The UK’s House of Lords has just published a new report that calls on the Government to reclassify in game loot boxes as gambling.
While we’ve all had possibly more pressing matters on our minds of late, the influence of loot boxes on the gaming industry hasn’t gone away. The UK House of Lords has been investigating this issue and has just published a new report that seems to suggest that the UK government should be looking to view these surprise mechanics as “games of chance”, thus regulating them as gambling under UK Law.
The report from the House of Lords Select Committee on the Social and Economic Impact of the Gambling Industry doesn’t just look at loot boxes, but moreover the harm that gambling can cause to individuals. The report specifically sets out the following recommendation as part of its key findings:
The Government must act immediately to bring loot boxes within the remit of gambling legislation and regulation.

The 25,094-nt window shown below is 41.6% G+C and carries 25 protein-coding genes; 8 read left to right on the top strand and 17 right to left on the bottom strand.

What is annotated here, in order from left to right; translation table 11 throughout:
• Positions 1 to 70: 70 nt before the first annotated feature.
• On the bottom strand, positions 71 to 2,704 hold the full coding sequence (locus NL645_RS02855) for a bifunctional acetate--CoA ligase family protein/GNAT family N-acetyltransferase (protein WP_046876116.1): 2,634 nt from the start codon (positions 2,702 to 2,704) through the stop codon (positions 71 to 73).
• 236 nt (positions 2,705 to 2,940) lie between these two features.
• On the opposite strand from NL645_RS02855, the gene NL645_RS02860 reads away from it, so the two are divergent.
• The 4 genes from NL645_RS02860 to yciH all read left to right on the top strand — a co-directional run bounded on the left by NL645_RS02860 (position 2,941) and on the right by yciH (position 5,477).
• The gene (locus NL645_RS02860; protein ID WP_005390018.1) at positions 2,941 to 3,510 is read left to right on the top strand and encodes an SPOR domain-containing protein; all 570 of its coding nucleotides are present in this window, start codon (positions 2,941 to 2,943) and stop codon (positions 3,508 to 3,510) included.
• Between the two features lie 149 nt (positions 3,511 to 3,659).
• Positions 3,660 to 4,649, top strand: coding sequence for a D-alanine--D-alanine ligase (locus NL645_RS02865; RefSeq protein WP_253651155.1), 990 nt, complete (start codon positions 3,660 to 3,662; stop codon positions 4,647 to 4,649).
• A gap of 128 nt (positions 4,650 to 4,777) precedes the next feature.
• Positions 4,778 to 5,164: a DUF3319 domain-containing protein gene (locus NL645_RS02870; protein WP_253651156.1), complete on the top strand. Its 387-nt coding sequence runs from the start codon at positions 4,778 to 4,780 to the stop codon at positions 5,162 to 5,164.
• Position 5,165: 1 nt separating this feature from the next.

All in, the report has around 66 key points to pass onto the UK government, and this does not mean that the Uk government has to listen to this report from the upper house. A committee for the Department of Digital, Culture, Media and Sport has already looked into the impact of digital loot boxes as part of a study last year and they found that paid loot boxes should be regulated as if they are gambling, under UK law. While many of us reading this will agree with the committee when they state that “We echo the conclusions of the Children’s Commissioner’s report, that if a product looks like gambling and feels like gambling, it should be regulated as gambling”, it is not necessarily going to make a change quite yet.
Tighter regulation may not eliminate loot boxes either. The in game options that drop random rewards, incentivising players to spend time or money for a chance of grabbing that item they want can easily be pushed into purchase models that use in game currency, separating the direct link to real life cash, or abiding by other rules that do not remove this system from video games. Whether the UK lawmakers take up this recommendation, we will have to wait and see. You can find the full report over at the UK Parliament website.